The control input of VCO circuit AD 537 corresponds to pin 5 thereof. This pin is connected to the output of operational amplifier OP 341 via a resistor scaling stage 370. This stage comprises three resistors R 371, R 372, and R 373. Resistors R 372 and R 373 are connected in series between the output of OP 341 and ground. Resistor R 371 is connected between the point common to resistors R 372 and R 373 and pin 5 of the VCO circuit 500.

The output of VCO circuit AD 537 is on pin 14. The control input of the switched capacitor filter TSG 8550 is constituted by pin 7 thereof. As a result, pin 14 of VCO AD 537 is connected to pin 7 of switched capacitor filter TSG 8550.

The filter input of switched capacitor filter 400 is constituted by pin 13 of this circuit. As a result pin 13 of the switched capacitor filter TSG 8550 is connected to the output of the filter circuit 200, i.e. to the output of OP 271.

Finally, the output of switched capacitor filter TSG 8550 is constituted by pin 11 thereof. As a result pin 11 of the switched capacitor filter TSG 8550 is connected to input pin 2 of the phase-locked loop 100 which is constituted by the circuit LM 565 via the series connection R 140 and C 141.

It may also be observed that it is preferable for the VCO 500 controlling the switched capacitor filter 400 and constituted by a circuit AD 537 to have its pin 1 connected to circuit ground, its pins 3 and 4 connected to each other and connected to circuit ground via an adjustable resistor R 501, its control input 5 connected to circuit ground via a capacitor C 502, its pin 8 connected to circuit ground, its pins 9 and 10 connected to each other via a potentiometer R 503, its pins 11 and 12 connected to each other via a capacitor C 504, and its pin 13 connected to the slider of potentiometer R 503 and also connected to output pin 14 via a resistor R 505.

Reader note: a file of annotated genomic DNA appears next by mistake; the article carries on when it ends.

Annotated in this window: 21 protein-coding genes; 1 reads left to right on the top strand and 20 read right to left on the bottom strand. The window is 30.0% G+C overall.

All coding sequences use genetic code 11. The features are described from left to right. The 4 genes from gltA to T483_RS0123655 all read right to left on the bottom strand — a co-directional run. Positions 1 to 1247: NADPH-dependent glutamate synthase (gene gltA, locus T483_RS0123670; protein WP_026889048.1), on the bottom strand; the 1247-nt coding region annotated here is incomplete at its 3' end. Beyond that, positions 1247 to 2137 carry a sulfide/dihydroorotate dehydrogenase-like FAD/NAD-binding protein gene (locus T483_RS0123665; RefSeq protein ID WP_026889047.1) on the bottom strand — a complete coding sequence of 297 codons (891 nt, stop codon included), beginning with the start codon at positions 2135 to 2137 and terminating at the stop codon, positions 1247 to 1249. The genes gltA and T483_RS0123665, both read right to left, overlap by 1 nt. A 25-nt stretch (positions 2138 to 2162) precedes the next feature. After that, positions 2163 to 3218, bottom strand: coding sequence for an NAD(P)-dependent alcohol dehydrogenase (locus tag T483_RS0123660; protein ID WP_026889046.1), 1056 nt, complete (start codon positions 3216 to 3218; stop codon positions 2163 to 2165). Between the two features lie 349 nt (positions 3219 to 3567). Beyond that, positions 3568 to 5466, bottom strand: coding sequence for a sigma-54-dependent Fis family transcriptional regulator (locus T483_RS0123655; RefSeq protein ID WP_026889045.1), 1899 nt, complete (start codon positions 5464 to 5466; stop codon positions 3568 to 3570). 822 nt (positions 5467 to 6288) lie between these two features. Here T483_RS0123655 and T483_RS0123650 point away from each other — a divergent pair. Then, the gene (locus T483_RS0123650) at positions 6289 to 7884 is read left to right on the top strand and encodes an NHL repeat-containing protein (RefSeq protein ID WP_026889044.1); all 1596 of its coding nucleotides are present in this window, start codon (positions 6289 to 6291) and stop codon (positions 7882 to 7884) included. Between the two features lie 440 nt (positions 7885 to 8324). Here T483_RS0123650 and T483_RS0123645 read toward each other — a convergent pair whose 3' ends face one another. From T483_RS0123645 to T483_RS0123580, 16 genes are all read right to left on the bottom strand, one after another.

Similarly, the switched capacitor filter 400 constituted by a TSG 8550 circuit has its pins 1 and 2 connected together to a positive power supply +Vcc, its pins 3 and 5 connected together to circuit ground, its pin 4 connected to ground via a capacitor C 401, and to its pin 14 via a resistor R 402, its pin 6 connected to its pin 12 via a resistor R 403, and said pin 12 also connected to ground via a capacitor C 404, its pin 8 connected to circuit ground via a resistor R 405, its pin 9 connected to circuit ground via a resistor R 406, its output pin 10 connected to circuit ground via a resistor R 407 and also connected to its output pin 11 via an adjustable resistor 408, and its pin 15 connected firstly to pin 14 via a resistor R 409 and secondly to ground via a resistor R 410.

Resistors R 409 and R 410 determine the gain of an amplifier stage integrated in the circuit TSG 8550. The circuit cell R 402 - C 401 serves as a lowpass filter for the signal delivered by said integrated amplifier stage. Circuit cell R 403 - C 404 serves as a second lowpass filter stage for the signal. Resistors R 406, R 407, and R 408 determine the gain of the output amplifier stage of the circuit TSG 8550.

The third embodiment of the present invention is now described with reference to the accompanying FIG. 10.